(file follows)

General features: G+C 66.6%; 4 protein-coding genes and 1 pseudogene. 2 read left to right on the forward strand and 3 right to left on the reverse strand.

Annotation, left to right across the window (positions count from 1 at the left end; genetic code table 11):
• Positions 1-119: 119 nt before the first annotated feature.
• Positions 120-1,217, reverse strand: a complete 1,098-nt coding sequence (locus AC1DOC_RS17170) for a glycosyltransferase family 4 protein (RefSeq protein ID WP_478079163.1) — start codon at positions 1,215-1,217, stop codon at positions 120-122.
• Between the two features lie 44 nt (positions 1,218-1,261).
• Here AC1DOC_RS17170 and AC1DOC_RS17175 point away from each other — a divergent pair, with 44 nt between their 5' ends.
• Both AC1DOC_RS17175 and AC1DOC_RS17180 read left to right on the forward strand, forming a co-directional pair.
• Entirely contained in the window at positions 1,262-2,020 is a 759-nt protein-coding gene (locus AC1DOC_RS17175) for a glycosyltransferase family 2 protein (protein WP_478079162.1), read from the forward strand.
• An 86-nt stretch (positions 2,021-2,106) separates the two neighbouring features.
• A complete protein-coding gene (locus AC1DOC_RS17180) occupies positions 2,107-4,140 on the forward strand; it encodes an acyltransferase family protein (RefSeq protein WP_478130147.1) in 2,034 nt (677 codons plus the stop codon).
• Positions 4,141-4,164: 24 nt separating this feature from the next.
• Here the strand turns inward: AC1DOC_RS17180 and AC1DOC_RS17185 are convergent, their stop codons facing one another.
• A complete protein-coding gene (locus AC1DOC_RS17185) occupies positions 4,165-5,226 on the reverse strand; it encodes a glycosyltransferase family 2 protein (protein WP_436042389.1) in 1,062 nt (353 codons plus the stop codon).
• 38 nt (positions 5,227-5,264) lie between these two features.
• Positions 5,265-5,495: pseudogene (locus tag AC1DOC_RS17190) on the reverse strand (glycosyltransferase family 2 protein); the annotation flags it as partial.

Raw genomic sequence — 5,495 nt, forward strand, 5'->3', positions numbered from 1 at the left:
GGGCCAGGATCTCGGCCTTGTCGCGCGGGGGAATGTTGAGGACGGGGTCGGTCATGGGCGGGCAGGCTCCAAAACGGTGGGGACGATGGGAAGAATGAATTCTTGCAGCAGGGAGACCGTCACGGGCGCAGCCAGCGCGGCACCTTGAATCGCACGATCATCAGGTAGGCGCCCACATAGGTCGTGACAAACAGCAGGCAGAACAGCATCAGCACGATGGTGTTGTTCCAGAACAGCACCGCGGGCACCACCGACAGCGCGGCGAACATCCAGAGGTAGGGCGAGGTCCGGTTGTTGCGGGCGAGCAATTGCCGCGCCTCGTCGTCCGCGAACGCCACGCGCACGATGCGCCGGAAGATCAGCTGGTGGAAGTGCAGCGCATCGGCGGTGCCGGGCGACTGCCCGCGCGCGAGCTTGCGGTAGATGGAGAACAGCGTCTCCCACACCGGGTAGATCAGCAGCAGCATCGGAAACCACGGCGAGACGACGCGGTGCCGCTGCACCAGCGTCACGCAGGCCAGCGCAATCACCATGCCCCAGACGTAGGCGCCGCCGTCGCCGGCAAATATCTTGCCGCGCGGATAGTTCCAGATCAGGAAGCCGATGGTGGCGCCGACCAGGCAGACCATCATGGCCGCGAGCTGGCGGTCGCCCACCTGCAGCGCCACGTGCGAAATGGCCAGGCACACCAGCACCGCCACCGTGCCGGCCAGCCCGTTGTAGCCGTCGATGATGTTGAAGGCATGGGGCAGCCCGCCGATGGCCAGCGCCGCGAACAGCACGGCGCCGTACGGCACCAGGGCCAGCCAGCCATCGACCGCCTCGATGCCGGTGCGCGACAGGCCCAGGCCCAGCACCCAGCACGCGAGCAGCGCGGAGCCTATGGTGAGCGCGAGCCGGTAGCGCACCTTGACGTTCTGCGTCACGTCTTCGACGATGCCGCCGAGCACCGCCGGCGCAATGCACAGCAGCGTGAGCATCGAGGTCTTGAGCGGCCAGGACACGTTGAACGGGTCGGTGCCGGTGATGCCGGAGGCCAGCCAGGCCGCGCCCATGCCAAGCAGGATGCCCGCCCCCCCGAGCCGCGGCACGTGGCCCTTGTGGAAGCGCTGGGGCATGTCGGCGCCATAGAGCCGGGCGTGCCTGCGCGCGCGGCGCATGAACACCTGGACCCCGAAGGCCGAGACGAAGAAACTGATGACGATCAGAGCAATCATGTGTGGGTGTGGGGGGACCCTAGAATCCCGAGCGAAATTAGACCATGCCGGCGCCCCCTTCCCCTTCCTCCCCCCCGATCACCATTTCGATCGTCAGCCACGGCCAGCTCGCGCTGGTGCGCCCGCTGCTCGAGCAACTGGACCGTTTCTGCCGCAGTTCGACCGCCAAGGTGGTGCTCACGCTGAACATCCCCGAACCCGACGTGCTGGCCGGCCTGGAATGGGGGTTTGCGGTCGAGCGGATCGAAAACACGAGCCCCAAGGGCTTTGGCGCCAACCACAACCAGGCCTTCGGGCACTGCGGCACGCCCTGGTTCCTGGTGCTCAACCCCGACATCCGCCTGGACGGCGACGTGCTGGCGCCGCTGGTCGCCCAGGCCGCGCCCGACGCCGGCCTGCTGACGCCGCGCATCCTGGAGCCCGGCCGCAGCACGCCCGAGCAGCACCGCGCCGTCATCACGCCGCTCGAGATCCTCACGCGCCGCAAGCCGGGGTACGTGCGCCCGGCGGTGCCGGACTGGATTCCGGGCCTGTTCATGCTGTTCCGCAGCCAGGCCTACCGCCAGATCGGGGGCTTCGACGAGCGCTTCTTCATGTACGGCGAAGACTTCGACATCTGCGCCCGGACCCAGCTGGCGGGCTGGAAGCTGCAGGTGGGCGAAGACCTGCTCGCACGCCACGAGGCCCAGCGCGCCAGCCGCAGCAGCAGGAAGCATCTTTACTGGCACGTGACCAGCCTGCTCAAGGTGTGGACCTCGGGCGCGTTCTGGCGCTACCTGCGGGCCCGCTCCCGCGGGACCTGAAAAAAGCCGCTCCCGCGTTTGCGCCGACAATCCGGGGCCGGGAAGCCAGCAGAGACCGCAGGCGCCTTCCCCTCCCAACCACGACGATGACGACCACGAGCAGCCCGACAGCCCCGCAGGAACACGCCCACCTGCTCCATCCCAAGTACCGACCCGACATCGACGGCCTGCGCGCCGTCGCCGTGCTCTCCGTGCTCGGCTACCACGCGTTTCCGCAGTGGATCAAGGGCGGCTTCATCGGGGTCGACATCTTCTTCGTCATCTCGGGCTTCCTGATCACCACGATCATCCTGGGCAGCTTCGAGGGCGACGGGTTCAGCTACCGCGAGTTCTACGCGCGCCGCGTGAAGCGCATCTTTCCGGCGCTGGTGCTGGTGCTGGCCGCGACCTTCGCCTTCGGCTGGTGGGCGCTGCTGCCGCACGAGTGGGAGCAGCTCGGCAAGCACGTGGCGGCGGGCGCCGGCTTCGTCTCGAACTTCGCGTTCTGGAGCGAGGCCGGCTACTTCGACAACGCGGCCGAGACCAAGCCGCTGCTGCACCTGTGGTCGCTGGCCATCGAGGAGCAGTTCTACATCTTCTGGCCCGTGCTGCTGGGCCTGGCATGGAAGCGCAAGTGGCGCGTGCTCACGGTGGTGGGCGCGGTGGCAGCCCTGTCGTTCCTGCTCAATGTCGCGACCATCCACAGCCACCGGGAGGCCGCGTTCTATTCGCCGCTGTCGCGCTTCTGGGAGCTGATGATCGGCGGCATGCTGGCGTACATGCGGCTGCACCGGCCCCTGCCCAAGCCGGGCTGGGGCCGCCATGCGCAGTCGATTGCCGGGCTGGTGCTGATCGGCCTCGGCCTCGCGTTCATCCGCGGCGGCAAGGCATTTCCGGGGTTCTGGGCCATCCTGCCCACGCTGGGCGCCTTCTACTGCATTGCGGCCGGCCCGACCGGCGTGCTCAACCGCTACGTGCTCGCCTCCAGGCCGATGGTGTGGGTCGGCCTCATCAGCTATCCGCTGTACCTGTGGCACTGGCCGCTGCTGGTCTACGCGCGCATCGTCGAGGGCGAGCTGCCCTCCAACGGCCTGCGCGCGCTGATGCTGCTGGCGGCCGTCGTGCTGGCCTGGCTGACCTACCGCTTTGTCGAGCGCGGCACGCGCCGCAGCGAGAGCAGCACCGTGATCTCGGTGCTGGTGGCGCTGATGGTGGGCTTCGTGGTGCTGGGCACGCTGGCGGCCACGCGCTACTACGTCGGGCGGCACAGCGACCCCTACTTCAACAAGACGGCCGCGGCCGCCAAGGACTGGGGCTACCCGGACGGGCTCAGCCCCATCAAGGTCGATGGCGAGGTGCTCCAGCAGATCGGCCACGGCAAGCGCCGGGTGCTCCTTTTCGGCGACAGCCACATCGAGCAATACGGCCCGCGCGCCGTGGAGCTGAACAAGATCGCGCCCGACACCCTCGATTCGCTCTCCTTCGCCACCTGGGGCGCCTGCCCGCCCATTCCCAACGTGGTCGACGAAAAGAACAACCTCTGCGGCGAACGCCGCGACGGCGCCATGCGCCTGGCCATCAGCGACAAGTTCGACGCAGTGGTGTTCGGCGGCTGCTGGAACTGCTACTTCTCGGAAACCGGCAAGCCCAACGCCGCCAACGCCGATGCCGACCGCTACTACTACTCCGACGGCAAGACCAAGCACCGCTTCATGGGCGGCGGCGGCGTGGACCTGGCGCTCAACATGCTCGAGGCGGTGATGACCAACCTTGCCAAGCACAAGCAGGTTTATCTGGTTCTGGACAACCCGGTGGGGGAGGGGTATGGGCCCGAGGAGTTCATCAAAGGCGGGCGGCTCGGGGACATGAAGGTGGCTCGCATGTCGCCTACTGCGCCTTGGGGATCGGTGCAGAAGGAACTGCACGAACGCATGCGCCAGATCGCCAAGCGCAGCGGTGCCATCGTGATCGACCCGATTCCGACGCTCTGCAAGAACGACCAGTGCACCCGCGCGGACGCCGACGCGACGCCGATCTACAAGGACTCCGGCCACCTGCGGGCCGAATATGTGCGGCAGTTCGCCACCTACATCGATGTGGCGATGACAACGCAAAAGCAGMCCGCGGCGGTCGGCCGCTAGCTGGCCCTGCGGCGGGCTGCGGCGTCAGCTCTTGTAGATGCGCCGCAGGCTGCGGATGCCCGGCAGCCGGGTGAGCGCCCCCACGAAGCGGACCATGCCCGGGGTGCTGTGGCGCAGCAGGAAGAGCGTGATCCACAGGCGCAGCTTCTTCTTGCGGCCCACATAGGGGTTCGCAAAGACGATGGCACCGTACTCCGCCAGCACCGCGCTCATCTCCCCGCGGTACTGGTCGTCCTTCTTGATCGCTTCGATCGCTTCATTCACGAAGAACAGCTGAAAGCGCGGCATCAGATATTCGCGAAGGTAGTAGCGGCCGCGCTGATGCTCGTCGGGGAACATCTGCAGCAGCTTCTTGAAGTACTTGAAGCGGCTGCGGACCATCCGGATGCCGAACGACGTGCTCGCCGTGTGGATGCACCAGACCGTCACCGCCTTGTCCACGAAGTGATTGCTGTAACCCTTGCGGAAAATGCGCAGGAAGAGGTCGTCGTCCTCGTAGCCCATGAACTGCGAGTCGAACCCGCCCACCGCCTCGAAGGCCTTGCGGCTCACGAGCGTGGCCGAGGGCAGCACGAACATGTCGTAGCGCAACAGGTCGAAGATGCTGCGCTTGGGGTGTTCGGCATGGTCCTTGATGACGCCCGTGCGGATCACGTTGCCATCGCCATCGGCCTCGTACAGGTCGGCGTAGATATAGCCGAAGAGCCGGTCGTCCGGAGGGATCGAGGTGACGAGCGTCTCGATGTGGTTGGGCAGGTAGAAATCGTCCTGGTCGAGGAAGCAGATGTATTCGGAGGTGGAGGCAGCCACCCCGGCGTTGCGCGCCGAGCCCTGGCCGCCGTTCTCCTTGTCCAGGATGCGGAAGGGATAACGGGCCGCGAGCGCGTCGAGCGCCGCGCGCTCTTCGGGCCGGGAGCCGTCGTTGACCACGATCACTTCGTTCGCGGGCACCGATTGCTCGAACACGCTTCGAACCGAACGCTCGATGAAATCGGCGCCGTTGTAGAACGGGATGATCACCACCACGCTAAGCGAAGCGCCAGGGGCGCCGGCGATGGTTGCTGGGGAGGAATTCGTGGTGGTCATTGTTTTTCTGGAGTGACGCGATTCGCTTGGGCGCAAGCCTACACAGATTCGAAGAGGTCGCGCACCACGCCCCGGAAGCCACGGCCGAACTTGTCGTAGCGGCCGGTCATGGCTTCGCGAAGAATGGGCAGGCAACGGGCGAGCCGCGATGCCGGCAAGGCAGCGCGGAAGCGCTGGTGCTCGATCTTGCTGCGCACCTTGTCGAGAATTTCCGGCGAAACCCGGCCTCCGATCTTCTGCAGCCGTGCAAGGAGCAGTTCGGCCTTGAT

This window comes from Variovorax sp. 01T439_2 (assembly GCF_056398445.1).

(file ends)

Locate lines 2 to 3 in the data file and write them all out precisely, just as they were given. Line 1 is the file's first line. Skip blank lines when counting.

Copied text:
Annotation, left to right across the window (positions count from 1 at the left end; genetic code table 11):
• Positions 1-119: 119 nt before the first annotated feature.